Cowboy-shaped bombshell has Dail singing the reshuffle blues
Throughout her long slog upwards through the ranks of the Labour Party, it's safe to surmise that never in her most fevered reveries did Joan Burton imagine that her first crisis as deputy head of Government would involve a somewhat podgy American in a tall hat.
A smiling brand-new Tanaiste had slipped into her seat next to the Taoiseach for the afternoon's Order of Business – the new companeros were taking a mini-break from their prolonged haggling over the divvy-up of jobs for the coalition boys and girls.
Earlier, Leaders' Questions had plodded along like a weary dray-horse heading for home, followed by an equally soporific session of questions to the Taoiseach. Everyone on the government side seemed a bit distracted, especially the line of ministers arrayed along the front bench: Leo (cheerful), Simon (thoughtful), Pat (doleful), Richard (soulful) and Jimmy Deenihan (fretful).
But outside in the real world, a cowboy-shaped bombshell had just detonated. Garth Brooks, in the face of the increasingly farcical imbroglio over his five Croker dates, announced via Aiken Promotions that he was cancelling the whole shebang. All of the shows were officially gone for a Joan (Burton).
As the Dail chuntered on, gobs were being smacked all over the country. Fingers of blame were pointed in all sorts of directions.
This wasn't merely a dog's dinner – it was a 10-course canine banquet.
Inevitably by the time the Order of Business took centre-stage, the fiasco had even managed to permeate the reshuffle obsession, which had an iron grip on the denizens of the House.
Fianna Fail's Micheal Martin and Timmy Dooley had practically line-danced into the chamber and all but sported sparkly cowboy hats.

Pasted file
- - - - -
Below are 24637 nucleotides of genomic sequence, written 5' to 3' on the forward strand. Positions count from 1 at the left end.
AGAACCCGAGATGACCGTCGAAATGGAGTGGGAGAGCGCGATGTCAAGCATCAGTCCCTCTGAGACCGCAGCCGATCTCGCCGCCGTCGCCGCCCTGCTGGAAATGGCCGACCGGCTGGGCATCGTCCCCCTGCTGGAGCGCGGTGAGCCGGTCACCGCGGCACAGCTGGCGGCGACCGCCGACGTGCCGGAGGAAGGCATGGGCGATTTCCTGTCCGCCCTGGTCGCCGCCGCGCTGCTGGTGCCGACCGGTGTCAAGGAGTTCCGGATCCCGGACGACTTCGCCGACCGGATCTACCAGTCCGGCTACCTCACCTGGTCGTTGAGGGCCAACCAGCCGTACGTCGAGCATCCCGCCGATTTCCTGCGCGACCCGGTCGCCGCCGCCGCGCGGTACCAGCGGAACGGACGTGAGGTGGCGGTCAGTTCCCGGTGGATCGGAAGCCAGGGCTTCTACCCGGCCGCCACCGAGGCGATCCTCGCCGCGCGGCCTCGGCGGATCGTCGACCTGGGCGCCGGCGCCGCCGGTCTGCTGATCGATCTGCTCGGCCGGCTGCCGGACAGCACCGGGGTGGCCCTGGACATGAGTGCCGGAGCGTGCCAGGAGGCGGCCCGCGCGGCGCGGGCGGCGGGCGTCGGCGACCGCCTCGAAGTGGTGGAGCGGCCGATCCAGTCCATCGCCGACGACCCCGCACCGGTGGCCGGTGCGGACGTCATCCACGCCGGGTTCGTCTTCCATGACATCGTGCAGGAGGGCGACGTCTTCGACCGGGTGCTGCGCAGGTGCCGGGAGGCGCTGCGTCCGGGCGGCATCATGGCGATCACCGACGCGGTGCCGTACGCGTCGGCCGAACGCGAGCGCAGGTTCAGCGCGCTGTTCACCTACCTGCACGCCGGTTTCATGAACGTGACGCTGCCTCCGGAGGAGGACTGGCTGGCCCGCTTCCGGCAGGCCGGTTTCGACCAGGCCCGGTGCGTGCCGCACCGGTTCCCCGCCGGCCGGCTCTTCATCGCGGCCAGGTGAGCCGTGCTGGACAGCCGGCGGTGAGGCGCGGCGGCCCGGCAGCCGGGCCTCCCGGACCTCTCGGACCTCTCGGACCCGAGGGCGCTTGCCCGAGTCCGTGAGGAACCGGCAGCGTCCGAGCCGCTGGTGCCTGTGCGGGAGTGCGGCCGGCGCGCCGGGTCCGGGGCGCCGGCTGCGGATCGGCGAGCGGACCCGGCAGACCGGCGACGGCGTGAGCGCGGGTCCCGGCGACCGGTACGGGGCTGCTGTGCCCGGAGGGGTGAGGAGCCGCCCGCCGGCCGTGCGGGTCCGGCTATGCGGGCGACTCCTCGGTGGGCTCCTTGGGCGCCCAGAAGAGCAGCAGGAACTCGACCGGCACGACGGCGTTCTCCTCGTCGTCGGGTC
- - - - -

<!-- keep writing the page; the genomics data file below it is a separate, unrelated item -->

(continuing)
Micheal was in a sportive mood, and first congratulated Joan on her elevation, while also asking Enda when he was going to announce his new Cabinet.
"Will you ever take other ministers out of their prolonged misery?" he asked. "It's very disconcerting and discomforting for members of the Opposition to have to watch on a daily basis the very pained look on certain individuals coming into the House who are living in a kind of limbo-land in terms of whether they will survive," he added, tongue wedged firmly in cheek.
Micheal was on a roll, and picked on a few sitting ducks across the chamber, including junior minister Alan Kelly, a chap not lacking in ambition.
"We have some idea who will be coming in. Minister Kelly has already announced that he is going into Cabinet unilaterally," he sniped slyly to appreciative cheers from all sides.
Across from Micheal, the cabinet wannabe went brick red – more scarlet than a Labour rose.
But then he got down to the serious business of Garth Brooks. This cancellation was a disaster, Micheal reckoned, "which represents approx-imately a €50m loss to the Dublin economy – and very significant reputational damage to the country in terms of the importance of Ireland and Dublin as its capital city".
Enda was graver than Glasnevin cemetery. He sounded like a chap whose dog had died and the pick-up truck had broken down.
The whole farrago "appears to have been very badly handled all around," he replied dismally.
It was, he continued, "a great disappointment" to the fans and "a shock to the system of the city", which had been anticipating a gold-rush over the five days.
"There are to be no concerts at all, none," the Taoiseach intoned, as he defended the singer's "integrity and credibility as a performer, as an artist and his view was five or nothing".
Perhaps it was simply that Enda's been up to his eyes singing the Reshuffle Blues that he hadn't been tempted to pick up the phone himself and call Nashville offering to mediate, a la Bertie and the Saipan Civil War of 1994.
But perhaps spending so much time behind closed doors this week was getting to the Taoiseach just a little, and giddiness was breaking out.
As Enda exited the Dail chamber, he spotted Fine Gael young gun Simon Harris (right) on the corridor chatting to a couple of journalists.
"That's a spiffing colour suit on you, Simon," remarked Enda as he passed by.
"Do you think that's a new suit, Taoiseach?" asked Newstalk's Paraic Gallagher, hopping the reshuffle ball.
A flustered Simon said his charcoal suit was no such thing. "No, it's well worn," he insisted.
But Enda hadn't finished having sport with Simon.
"It looks good on you. Is it a new one? It should be," he teased, and as he walked away he shouted back over his shoulder to the nervous Wicklow deputy – "You might need it ... "
Badum-tish. Enda the entertainer. He's here all week.
Unlike Garth Brooks.